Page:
This research investigates the properties of industrial and agricultural waste ashes to evaluate their potential as partial substitution for natural aggregates and cement; in an effort to make building materials more sustainable and recycle waste into construction. The partial replacement of limes/cements with waste would lower the embodied energy of building materials, their CO2 emissions and the consumption of the non-renewable resources used to produce them. Thirteen ashes were investigated comprising sugarcane bagasse ashes and incinerator ashes. Properties including particle size distribution, specific surface area, chemical composition, mineralogy and amorphousness were investigated and related to the pozzolanic activity of lime: ash solutions. The formation of hydrates was monitored with Scanning Electron Microscopy coupled with Energy Dispersive X-Ray Spectroscopy (SEM-EDS). The chemical and mechanical methods evidenced reactivity for the ashes and this was further evidenced with SEM, as hydrates appeared as early as 7 days (in sugarcane bagasse ash 1, incinerator bottom ash 1 and fly ash 1 pastes). The specific surface area and fineness of the ashes are comparable to traditional pozzolanic materials however, despite their reactivity, their amorphousness and silica content are low and their loss on ignition high. The chemical and mechanical methods disagree on the reactivity rating. The chemical method overrates pozzolanic reactivity probably due to the aluminium content which is responsible for the quick consumption of Portlandite in solution. As a result, the incinerator bottom ashes, IBAs, with greater alumina content (11-15%) are rated chemically as the most reactive. However, according to the mechanical index, the sugarcane ashes (SCBA 2) are the most reactive. Taking into account all the properties measured, the assessment of reactivity by strength development (mechanical index) seems a better predictor of pozzolanic activity than the chemical test. The seven most reactive ashes were selected for further investigation as partial Portland cement (PC) replacement in composites. Additionally, the 2 least reactive sugarcane bagasse ashes were investigated as sand substitution ? sugarcane bagasse ash sand (SBAS 1 and 2). 27 ash composites were produced, with levels of cement/sand replacement of 5, 10 and 20%. The composites were investigated and the results compared with a PC control mix. There are correlations among the composite properties. The ashes that caused a larger refinement of the pore structure and lower capillarity resisted frost action the best; general linear relationships exists between compressive strength and bulk density and a good correspondence exists within the thermal properties: all the ashes significantly lower the thermal conductivity of the cement composite (by c.30%) which agrees with the tendency of the ashes to reduce the density of the PC composites. The porosity and capillarity of the composites reduced using ashes from the sugarcane industry, while incinerator ashes tend to increase porosity at high levels of replacement and increased capillarity and vapour permeability (FAs 1 and 2). The hygroscopic characteristics of their chlorides may enhance these effects. As expected, the finest and most reactive ashes (SCBA 1, SCBA 2 and FA 3) with greater silica content and mechanical reactivity, used as cement replacement, lowered porosity, capillarity and vapour permeability the most. However, the coarse sugarcane ashes (SCBA 3 and 4) used as sand replacement ? designated SBAS 1 and 2 - substantially lowered porosity and capillarity despite their poor reactivity and produced denser composites, likely due to their higher cement content. All the ash composites reached significant compressive strength, only three mortars (IBA 1 20%, IBA 2 20% and FA 2 20%) did not attain the lower limit of 30 MPa at 28 days in EN 197-1, however, they still reached high strengths (24-29 MPa). The fly ashes significantly increase flexural strength surpassing the reference material. Some of the sugarcane bagasse ashes (1 and 4) and the fine incinerator bottom ashes (1 and 3) also exceeded the reference flexural strength but most ash composites reached c. 70% of the reference strength. The ashes lowered the stiffness of the reference mortar, with the exception of FA 3 5%, which exceeded the reference elastic modulus by 18%. The ashes used as sand replacement increased mechanical resistance in compression, however maintaining plasticity. Most composites produced with incinerator ashes have lower strengths however most comply with the lower strength requirement for PC mortars at 28 days in EN 197-1. Their durability is lower than the sugar ash composites probably due to their Cl and alkali content. The incinerator fly ashes FA 1 20% (with the highest strength loss at 26%) was the worst performer against salt attack probably due to their high Cl and alkali content. The ash composites performed well against frost, at the end of freeze-thawing cycles no external damage was visually apparent however, their strength decreased likely due to the development of frost-induced microcracks. The ash composites show outstanding thermal properties. The ashes lowered the thermal conductivity, specific heat and thermal mass of the PC. The bottom ashes were more effective at lowering thermal conductivity and providing better insulation properties. The lowering of the thermal conductivity by the ashes is interesting for material design, as it can lower a U-value of 3.44 to 2.11 W/m2K in a 300 mm wall of PC concrete, just by replacing 10% of the cement with IBA 2 (the ash with the lowest thermal conductivity 0.63 W/mK). In addition, using this ash, the standard U-value requirement of 0.21 W/m2K for a typical cavity wall can be reached with a block 40% thinner than the standard. The ashes also lower the thermal effusivity of the PC, sometimes substantially (e.g. FA 2 5% with a 29% reduction) which adds to the increased insulation ability of the ash composites. The sugarcane ashes show great potential for PC and fine aggregate replacement in cement-based composites. The sugar ash composites have good resistance to frost and salt action, they reached the highest strengths and increased bulk density, lowering porosity, capillary suction and thermal conductivity while the water vapour ability is little changed. These combinations of properties have the potential to produce strong materials with a greater insulation ability and a lower moisture transport that enhance durability and water vapour properties adequate to maintain indoor air quality.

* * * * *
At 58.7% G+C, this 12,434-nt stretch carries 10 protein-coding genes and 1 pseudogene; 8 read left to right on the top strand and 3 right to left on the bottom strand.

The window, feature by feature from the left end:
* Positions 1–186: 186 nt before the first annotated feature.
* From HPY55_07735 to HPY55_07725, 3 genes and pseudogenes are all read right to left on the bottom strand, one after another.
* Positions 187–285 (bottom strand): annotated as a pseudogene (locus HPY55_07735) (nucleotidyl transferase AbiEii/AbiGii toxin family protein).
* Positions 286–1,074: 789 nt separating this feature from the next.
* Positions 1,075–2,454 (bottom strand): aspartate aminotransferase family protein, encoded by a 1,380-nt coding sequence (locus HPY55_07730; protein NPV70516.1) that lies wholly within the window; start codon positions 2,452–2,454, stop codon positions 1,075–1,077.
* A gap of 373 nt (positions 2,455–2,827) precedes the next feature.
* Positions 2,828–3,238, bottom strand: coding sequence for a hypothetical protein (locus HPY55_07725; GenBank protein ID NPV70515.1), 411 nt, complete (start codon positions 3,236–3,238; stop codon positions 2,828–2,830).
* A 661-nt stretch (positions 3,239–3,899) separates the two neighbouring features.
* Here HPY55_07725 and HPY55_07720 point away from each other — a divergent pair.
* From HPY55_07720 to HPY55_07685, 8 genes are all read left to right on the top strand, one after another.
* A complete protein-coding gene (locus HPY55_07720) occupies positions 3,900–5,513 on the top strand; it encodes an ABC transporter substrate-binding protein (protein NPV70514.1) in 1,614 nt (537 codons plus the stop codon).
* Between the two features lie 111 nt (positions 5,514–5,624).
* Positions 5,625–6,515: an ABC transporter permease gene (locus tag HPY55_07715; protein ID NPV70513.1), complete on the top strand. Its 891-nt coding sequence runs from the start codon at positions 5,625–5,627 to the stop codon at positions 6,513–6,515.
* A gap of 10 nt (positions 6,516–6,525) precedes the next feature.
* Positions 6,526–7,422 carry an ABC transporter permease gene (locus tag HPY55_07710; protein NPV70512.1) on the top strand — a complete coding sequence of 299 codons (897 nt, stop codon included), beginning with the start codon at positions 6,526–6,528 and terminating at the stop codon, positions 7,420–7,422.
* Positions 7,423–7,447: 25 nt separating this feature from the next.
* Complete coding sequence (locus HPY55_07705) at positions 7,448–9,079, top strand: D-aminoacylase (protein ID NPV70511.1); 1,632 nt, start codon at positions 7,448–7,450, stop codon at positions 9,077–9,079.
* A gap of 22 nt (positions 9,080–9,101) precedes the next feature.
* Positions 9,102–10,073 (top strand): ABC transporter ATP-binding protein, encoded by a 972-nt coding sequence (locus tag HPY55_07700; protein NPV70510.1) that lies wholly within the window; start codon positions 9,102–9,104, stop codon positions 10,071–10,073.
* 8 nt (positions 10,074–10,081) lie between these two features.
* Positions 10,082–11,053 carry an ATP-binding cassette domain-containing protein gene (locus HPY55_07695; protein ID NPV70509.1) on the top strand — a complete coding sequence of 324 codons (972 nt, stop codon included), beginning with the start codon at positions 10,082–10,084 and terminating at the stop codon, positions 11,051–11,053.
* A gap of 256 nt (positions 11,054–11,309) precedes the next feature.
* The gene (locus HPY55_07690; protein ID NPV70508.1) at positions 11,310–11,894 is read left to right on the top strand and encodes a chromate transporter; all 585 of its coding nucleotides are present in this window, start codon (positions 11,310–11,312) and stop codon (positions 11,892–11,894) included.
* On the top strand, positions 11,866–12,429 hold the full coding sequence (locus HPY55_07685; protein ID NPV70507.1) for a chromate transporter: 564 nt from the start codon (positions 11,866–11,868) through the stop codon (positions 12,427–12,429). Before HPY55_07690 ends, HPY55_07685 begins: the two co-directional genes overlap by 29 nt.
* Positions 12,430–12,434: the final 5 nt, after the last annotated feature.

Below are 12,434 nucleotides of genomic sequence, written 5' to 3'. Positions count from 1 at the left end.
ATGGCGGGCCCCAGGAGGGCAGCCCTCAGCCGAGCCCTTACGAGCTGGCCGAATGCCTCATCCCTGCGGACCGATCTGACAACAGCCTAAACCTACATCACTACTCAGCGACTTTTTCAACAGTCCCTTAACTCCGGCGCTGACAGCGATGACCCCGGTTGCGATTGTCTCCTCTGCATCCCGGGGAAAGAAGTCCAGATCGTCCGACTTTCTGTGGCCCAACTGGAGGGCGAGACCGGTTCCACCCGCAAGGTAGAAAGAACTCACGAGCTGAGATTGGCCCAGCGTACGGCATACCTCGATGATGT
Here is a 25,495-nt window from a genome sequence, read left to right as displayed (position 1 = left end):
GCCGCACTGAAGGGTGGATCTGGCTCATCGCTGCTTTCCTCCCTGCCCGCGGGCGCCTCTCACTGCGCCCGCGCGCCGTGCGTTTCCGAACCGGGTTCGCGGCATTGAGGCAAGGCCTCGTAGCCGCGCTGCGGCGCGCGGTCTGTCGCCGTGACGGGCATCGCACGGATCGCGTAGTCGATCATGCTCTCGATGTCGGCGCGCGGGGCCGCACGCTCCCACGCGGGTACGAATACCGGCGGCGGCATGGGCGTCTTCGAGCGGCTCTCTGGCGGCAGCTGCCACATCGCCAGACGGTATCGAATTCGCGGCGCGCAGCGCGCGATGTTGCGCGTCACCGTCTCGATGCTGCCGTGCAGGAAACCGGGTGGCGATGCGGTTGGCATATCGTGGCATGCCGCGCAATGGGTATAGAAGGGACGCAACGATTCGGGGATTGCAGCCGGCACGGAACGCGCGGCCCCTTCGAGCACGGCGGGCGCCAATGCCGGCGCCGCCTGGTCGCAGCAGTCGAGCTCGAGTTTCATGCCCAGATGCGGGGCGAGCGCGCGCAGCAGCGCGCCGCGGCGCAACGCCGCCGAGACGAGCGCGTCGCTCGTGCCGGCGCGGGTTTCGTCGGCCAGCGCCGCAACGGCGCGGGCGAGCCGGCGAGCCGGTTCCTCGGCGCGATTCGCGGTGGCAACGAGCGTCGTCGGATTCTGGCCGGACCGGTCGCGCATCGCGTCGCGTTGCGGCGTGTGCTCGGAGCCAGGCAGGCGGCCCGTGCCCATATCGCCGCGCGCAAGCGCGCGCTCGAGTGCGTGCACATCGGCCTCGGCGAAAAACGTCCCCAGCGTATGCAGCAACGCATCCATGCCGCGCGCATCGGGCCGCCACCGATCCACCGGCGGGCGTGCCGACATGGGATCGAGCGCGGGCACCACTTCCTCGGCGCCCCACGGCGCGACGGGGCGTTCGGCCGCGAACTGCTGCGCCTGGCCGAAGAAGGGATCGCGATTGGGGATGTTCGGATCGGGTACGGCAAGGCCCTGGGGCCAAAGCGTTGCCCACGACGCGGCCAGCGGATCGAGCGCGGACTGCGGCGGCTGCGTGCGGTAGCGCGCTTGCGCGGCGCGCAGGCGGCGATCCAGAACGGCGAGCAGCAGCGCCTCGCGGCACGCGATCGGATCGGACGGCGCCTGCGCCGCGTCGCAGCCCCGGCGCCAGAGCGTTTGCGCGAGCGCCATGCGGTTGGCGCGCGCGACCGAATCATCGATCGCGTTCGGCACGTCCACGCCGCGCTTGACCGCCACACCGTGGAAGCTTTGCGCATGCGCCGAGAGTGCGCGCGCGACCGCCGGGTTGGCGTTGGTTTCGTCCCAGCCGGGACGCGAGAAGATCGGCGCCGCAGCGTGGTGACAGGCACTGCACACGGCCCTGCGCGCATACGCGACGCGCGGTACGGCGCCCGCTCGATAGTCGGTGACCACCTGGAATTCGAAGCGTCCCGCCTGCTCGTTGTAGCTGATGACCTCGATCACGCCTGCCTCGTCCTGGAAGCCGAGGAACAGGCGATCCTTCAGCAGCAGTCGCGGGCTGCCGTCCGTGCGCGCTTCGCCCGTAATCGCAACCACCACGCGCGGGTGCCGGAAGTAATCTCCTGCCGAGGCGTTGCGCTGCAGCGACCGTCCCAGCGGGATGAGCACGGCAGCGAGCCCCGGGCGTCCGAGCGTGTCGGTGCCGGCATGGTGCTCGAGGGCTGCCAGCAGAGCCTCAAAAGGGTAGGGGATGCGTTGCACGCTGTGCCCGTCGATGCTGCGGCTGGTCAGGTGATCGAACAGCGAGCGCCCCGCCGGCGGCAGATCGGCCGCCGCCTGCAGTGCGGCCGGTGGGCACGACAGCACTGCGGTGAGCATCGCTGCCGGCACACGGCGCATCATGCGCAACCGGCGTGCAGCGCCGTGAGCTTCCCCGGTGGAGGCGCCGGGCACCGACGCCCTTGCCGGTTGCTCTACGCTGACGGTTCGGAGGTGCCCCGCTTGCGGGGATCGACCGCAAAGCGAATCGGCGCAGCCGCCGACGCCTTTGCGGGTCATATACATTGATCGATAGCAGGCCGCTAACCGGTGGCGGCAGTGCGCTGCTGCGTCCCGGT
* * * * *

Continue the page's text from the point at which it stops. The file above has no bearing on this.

Brazilian National Council for Scientific and Technological Development
Author: LIMA FIGUEIREDO, RADSON
Publisher:Trinity College Dublin. School of Engineering. Disc of Civil Structural & Environmental Eng
Type of material:Thesis
Availability:Full text available